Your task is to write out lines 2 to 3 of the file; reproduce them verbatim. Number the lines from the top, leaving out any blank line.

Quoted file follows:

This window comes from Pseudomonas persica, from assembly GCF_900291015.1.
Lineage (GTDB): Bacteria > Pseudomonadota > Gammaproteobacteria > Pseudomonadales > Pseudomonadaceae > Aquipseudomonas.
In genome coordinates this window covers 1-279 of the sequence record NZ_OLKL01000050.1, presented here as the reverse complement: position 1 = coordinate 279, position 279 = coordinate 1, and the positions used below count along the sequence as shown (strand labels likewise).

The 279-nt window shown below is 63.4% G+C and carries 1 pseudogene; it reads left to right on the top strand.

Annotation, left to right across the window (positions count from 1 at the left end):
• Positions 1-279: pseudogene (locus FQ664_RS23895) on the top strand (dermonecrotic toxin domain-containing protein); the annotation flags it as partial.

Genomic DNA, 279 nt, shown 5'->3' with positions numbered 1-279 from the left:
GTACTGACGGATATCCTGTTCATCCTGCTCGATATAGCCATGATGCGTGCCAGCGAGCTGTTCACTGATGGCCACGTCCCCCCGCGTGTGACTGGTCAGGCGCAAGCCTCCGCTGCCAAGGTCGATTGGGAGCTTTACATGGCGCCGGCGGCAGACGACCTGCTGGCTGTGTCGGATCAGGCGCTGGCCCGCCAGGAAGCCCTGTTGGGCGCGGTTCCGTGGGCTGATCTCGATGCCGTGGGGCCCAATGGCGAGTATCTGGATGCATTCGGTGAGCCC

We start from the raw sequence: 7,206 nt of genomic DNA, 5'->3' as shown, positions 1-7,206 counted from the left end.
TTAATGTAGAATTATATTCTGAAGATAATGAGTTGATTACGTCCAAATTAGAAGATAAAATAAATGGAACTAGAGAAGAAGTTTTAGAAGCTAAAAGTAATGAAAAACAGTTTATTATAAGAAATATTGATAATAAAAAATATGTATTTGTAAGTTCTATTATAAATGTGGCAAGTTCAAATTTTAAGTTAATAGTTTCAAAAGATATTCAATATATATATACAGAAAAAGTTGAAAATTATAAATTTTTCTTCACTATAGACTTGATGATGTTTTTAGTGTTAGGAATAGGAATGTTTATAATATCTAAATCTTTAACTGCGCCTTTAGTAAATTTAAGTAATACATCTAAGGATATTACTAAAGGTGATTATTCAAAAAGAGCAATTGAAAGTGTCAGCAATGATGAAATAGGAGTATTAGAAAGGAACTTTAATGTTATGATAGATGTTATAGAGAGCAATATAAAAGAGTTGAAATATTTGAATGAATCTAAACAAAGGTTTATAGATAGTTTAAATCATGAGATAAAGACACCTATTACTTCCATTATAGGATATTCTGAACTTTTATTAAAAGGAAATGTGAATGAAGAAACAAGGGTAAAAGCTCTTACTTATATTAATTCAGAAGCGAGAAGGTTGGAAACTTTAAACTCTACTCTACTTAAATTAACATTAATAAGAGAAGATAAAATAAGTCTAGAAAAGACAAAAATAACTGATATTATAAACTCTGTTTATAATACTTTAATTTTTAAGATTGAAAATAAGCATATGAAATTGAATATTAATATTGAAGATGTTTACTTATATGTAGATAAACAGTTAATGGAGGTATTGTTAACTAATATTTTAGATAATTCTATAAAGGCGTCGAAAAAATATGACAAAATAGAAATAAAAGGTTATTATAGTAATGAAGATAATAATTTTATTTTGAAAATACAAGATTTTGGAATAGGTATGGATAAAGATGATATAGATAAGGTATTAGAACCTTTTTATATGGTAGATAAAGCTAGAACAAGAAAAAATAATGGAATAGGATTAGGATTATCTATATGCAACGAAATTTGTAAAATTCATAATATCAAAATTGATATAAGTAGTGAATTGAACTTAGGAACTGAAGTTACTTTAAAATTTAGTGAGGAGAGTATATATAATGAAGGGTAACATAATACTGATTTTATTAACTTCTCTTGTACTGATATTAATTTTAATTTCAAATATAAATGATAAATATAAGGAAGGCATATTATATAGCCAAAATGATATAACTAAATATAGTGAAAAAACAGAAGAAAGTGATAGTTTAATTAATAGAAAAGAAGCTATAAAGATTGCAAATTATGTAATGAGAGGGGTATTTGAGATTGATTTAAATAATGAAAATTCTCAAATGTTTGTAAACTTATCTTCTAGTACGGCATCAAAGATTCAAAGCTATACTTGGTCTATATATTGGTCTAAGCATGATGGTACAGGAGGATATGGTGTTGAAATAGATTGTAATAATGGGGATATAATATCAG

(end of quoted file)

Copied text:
Lineage (GTDB): Bacteria > Pseudomonadota > Gammaproteobacteria > Pseudomonadales > Pseudomonadaceae > Aquipseudomonas.
In genome coordinates this window covers 1-279 of the sequence record NZ_OLKL01000050.1, presented here as the reverse complement: position 1 = coordinate 279, position 279 = coordinate 1, and the positions used below count along the sequence as shown (strand labels likewise).